In a changing world, the constant predictable transitions in nature are something that we can all take great comfort in and learn from.
We too need to let go of things to protect our mauri, our energy and allow new shoots to grow where we once thought it was barren. Holding onto the past will just cause us unnecessary pain and stress.
Things on my “to keep pile”
George Santayana, famously said, ” Those who do not learn from history are doomed to repeat it”.
And so I would be remiss to not take a moment to reflect on the lessons that I have learnt during this period in my HERstory.
- First of all, I am extremely grateful to be a New Zealander right about now. Our Prime Minister has acted with decisiveness, and transparency through what must have been some really difficult decisions. She and the government were able to put aside differences with the best interests of us all at the heart of the matter. This has been tough, but I firmly believe that we even though there are still some challenges ahead for all of us, we as a nation will be much better off because of it. As a leader, this has given me lots of food for thought around courageous decision making, putting aside ego, trusting each other and the value of vulnerability.
- The importance of connection is another important lesson for me. Connection with myself, my husband, my children, my friends and family and the other amazing people in our profession. Often the busyness of our day to day lives does not allow for this type of connection with others. Having time has allowed for time to journal, write and process feelings. Family time around the fire, board games, movie nights and bake-offs have become part of our everyday rhythms and rituals. This has become a time we all look forward to as a way to refill our emotional cups. I would like to make more time for this when we go back to work and school. To find a way to keep some of these new rituals going forwards.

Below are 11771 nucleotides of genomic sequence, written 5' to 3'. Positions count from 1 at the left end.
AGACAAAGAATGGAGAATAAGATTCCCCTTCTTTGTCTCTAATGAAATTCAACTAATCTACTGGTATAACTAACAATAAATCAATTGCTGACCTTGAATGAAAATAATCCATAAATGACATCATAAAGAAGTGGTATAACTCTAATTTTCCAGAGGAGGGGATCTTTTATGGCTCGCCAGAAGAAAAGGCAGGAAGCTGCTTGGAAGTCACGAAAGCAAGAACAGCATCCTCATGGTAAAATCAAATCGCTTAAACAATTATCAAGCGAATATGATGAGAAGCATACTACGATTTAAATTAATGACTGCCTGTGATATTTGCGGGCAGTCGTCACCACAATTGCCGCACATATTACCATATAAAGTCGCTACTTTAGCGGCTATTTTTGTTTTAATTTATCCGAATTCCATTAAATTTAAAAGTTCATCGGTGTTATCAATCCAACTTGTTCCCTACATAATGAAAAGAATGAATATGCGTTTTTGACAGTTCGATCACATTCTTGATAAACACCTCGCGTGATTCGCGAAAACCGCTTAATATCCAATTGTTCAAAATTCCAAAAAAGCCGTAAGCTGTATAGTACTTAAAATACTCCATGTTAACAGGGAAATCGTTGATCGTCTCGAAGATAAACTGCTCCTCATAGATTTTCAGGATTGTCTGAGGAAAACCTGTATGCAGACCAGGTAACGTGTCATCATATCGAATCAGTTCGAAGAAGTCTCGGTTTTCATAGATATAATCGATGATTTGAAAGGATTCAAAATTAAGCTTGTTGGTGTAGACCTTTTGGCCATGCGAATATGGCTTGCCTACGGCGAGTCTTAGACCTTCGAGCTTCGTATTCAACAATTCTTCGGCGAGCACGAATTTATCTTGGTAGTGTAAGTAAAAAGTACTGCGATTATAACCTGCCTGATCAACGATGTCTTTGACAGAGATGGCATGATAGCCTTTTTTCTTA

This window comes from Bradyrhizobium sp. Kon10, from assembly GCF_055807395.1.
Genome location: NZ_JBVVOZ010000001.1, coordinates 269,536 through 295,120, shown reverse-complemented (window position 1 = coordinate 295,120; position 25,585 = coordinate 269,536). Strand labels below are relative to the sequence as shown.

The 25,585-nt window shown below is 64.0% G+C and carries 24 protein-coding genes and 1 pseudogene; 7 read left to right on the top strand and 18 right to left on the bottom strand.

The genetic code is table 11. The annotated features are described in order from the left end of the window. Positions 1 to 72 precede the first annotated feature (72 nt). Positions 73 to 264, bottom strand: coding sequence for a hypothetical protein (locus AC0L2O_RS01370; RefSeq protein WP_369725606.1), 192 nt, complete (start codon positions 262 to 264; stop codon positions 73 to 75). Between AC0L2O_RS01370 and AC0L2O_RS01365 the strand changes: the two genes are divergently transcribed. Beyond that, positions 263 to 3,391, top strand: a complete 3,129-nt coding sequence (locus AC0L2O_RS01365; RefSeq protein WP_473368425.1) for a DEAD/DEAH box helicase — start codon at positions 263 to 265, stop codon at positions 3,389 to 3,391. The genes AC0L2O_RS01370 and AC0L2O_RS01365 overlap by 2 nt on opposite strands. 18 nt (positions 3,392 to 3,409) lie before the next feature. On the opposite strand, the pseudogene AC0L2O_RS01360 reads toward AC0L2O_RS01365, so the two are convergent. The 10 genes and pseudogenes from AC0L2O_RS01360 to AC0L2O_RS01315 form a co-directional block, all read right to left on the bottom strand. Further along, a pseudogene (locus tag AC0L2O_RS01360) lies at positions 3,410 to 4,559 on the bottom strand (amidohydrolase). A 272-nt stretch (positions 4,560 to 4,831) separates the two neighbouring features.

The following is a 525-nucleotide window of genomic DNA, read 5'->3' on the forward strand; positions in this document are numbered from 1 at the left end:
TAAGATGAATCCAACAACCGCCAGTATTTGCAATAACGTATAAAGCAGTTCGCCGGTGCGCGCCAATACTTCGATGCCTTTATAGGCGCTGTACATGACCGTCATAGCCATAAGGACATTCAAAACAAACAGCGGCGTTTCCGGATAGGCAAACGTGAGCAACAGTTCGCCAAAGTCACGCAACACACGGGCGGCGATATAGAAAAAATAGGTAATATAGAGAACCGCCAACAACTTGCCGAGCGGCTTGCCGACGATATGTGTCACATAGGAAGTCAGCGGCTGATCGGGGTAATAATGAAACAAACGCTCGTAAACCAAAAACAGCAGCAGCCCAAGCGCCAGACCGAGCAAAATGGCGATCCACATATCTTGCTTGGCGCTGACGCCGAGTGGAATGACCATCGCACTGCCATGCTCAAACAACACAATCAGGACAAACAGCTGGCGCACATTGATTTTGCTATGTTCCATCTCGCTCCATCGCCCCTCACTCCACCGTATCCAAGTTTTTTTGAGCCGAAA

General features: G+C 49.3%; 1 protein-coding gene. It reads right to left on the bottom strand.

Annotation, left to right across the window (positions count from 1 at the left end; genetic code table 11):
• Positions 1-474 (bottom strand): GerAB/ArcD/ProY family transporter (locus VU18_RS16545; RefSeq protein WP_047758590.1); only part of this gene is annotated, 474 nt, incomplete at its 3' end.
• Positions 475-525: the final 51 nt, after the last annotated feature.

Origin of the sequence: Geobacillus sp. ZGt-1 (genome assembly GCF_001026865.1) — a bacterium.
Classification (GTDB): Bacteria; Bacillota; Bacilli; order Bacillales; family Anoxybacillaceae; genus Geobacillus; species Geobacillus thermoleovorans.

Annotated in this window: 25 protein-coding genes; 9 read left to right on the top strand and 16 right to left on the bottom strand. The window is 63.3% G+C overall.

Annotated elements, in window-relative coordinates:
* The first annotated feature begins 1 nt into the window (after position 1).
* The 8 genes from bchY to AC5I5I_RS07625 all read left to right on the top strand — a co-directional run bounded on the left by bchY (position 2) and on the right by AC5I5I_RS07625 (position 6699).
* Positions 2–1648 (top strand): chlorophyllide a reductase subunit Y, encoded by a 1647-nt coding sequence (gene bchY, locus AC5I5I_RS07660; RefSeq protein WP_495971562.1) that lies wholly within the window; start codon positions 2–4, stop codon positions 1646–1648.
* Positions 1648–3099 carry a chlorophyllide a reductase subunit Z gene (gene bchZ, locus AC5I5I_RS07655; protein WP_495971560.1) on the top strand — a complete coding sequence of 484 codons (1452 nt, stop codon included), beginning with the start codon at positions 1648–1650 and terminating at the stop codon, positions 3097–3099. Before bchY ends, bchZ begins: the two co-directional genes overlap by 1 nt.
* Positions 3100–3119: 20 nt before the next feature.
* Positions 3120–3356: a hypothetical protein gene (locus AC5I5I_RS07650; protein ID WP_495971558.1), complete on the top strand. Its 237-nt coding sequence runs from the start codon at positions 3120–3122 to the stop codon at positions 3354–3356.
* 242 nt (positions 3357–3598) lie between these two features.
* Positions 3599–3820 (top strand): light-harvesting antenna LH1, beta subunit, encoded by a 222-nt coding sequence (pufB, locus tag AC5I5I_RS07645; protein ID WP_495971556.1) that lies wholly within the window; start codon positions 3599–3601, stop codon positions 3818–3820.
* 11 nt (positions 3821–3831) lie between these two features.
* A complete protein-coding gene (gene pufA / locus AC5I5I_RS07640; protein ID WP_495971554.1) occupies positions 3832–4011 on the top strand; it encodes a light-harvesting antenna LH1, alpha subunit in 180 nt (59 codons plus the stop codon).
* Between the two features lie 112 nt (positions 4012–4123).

- Although we cannot physically visit friends and family at the moment, and I really miss this, regular video chats with them have become the norm. (I must admit I was guilty of going weeks sometimes without calling my mum, sisters or friends – life simply got in the way.) Why did it take a pandemic for me to seek to strengthen these connections?
- Professionally it has been amazing to connect with and to be there for the members of my professional bubble. It has been so inspiring to tune into webinars and with some of the leading voices in ECE, there has been a smorgasbord of delicious PLD available for us to feast on. In a funny way, this “lock-down” has allowed me to be kinder, more generous and outwardly focused than I have been before.
- I have learnt to appreciate the simple joys in my life that I would have normally taken for granted. With Easter approaching, I have been reflecting on how consumer-focussed this holiday has become. In years past I would have spent hours shopping at Kmart and other stores for paper plates, baubles and decorations. This year without those trappings to distract me, the season seems slower and more meaningful – more of a heart moment.
- Lastly, I am recognising more and more the importance of faith. Faith in something bigger than myself (for me it is God). Faith in myself and my ability to grow and adapt. Faith in others around me and having the best of assumptions about them in my heart. And faith in us as a wider community that we can stand together and we can come out of this stronger, wiser and kinder than before.
What are some of the things that you have learnt about yourself and others during this time?
Support for you
As you might know if you have been following me I am working to support you during this time.
You don’t have to do this alone, support is available.
Have an amazing long weekend with your bubble.